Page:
The Lesotho government is reviewing its 1961 Mining and Minerals Policy (MMP). The review presents a unique opportunity for Lesotho to improve mineral resource management, maximize revenue collection and utilization, and increase the impact of mineral extraction on the Basotho nation in general and on mining communities in particular. The Lesotho government has solicited support from the Economic Commission of Africa (ECA) and United Nations Development Programme (UNDP) to help with the drafting of the Policy.
- Africa continue to bleed billions in mining tax revenue- by Boitshepo Majube
- The participants were given the floor to contribute to the discussion. A Media person from Botswana said in his view, the vision has been a document for officials only. It has not been fully made available to the media for action. He also noted that the media involvement in the process of licensing, signing of contracts and others related to mining is limited. To foster collaboration with all stakeholders, there is the need to create a platform like a face book page where stakeholders can exchange information on the popularisation of the AMV.
The discussions in this session had opening remarks from Fabian Nkomo(trade unionist), Mantoe Phakanti (journalist) and Mutuso Dhliwayo (CSO activist) with Yao Graham moderating
Glen Mpufane opened his presentation with information about his global union, INDUSTRIALL, showing how its 50 million members in 140 countries are spread across the mineral value chain – from extraction, manufacturing to support services. He then posed two questions - do labour issues find articulation in the AMV, and what are the issues /constraints/challenges/ for advocacy in Africa’s Mining Labour regime?
Oliver Maponga was the resource person for this session. His presentation covered the benefits and prospects of mineral beneficiation in Africa; the instruments for promoting linkages and an exploration of the challenges; and concluded with a discussion on industrialisation and beneficiation.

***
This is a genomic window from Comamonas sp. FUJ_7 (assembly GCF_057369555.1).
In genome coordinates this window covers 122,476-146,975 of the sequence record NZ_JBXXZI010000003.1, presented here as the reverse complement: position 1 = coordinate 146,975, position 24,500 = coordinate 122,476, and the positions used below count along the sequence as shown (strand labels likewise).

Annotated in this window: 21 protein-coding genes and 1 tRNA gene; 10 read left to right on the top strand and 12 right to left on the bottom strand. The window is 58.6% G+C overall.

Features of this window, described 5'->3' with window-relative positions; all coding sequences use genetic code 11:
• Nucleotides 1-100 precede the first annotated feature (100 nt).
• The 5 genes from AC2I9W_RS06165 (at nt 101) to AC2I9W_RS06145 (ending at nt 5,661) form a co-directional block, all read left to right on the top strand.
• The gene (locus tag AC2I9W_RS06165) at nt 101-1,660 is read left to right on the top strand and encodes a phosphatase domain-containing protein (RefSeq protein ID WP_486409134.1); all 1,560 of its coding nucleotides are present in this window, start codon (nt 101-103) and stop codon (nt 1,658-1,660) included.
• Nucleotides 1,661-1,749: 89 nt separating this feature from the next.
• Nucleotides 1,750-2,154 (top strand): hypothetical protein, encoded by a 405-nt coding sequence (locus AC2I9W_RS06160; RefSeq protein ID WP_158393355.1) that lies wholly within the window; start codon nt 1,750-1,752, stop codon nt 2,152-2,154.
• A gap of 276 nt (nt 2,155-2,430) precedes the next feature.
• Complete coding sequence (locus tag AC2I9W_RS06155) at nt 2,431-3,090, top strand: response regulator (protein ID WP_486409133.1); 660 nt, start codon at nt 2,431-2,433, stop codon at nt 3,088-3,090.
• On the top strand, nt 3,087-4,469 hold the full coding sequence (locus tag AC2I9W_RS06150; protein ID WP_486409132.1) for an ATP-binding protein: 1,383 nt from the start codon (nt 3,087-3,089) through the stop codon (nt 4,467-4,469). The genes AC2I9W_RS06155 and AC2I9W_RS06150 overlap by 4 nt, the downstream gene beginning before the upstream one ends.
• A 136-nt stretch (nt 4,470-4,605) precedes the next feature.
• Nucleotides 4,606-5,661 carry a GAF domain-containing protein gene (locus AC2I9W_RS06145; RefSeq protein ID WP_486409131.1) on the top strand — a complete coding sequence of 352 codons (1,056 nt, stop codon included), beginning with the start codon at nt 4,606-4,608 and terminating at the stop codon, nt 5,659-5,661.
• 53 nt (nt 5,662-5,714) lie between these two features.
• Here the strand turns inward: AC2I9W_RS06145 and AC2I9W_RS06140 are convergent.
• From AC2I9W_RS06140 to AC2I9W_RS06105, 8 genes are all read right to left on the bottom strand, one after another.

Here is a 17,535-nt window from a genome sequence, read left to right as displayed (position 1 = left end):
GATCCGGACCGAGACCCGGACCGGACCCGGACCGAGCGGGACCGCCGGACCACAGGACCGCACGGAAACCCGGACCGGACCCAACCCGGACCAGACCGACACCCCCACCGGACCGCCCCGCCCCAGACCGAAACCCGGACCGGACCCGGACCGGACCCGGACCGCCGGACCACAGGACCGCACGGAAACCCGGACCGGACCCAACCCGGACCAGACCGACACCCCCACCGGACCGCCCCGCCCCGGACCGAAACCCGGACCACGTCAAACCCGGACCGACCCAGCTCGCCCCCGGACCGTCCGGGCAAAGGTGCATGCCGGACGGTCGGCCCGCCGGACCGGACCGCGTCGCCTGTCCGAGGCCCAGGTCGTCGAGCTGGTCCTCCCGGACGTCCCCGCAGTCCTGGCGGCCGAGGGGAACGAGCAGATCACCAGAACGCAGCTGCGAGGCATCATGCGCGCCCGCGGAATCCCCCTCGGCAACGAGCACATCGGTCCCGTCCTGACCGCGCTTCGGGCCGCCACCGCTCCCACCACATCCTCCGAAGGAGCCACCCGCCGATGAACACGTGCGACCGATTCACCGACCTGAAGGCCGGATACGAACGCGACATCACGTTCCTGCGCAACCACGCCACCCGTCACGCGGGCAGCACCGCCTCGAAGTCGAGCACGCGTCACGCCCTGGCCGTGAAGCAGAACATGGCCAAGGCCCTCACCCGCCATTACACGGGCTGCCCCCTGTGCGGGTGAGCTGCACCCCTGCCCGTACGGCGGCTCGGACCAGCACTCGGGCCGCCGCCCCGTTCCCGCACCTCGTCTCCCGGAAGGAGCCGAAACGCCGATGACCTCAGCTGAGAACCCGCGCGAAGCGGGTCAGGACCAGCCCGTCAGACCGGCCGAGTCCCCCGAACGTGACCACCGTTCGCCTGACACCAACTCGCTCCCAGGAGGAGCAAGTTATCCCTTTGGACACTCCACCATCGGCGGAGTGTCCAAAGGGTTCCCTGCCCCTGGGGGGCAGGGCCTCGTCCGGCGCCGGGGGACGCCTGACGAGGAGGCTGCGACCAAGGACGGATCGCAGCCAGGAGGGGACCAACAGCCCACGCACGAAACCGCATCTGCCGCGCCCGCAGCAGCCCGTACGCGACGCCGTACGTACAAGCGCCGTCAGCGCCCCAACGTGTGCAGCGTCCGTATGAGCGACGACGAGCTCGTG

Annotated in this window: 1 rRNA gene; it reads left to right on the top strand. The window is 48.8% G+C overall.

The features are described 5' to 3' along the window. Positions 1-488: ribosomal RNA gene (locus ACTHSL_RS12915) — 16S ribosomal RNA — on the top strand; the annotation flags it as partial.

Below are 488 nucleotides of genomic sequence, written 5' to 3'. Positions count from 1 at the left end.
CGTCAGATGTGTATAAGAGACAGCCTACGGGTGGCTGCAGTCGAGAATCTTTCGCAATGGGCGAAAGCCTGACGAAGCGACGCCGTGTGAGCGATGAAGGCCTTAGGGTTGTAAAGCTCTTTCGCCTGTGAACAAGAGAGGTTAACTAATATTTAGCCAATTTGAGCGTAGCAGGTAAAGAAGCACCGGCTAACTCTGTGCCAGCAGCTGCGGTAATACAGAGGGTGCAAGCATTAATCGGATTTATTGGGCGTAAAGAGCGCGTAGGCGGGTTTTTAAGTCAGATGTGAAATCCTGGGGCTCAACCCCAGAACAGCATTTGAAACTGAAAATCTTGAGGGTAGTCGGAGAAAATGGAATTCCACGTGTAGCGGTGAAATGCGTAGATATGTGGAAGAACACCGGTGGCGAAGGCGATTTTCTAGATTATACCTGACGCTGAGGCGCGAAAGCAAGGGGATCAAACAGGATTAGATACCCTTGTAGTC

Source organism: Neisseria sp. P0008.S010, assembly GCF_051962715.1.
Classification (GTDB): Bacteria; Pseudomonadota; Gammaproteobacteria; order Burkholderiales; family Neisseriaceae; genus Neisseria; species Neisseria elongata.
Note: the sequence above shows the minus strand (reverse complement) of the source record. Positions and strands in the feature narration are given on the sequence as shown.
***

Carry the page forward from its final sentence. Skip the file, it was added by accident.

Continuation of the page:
Oliver Maponga: In reference to Samantha’s presentation, Oliver wanted to clarify about the elements that Samantha indicated that they were missing in the AMV, among them gender issues and climate change. He said the Action Plan of the AMV emphasized what was supposed to be done at national and community level. Oliver said the vision was developed and the Action Plan took the vision at heart to develop specific activities. He said in the Africa Mining Vision, a lot of issues that Samantha raised against it were adequately covered.
The presentations were on Community Concerns and the AMV by Claude Kabemba of Southern Africa Resource Watch (SARW) and Samantha Hargreaves of Women in Mining (WOMIN).
- One participant agreed that indeed issues of taxation in the mining sector are complicated and one needs proper understanding to effectively deal with the issues. He noted that if all issues written in the AMV are adhered to, the problems of financial mismanagement in the sector would have been solved.He also called for a collective responsibility in dealing with such challenges. He said there has to be institutional arrangements in place to follow up on such issues.
- His presentation noted that the major problem in the Sub-Saharan Africa is how to mobilise domestic revenue and overdependence on donors.
- He added that the tax base tends to get eroded due to lack of effective ring fencing, linear capital depreciation and control of production, exports and by products.
- He also noted that the poor Sub Saharan region needs transparency and accountability at all levels if the region is to meaningfully benefit from mining activities.
- He also highlighted urgent renegotiation of mining contracts when they are unfavourable.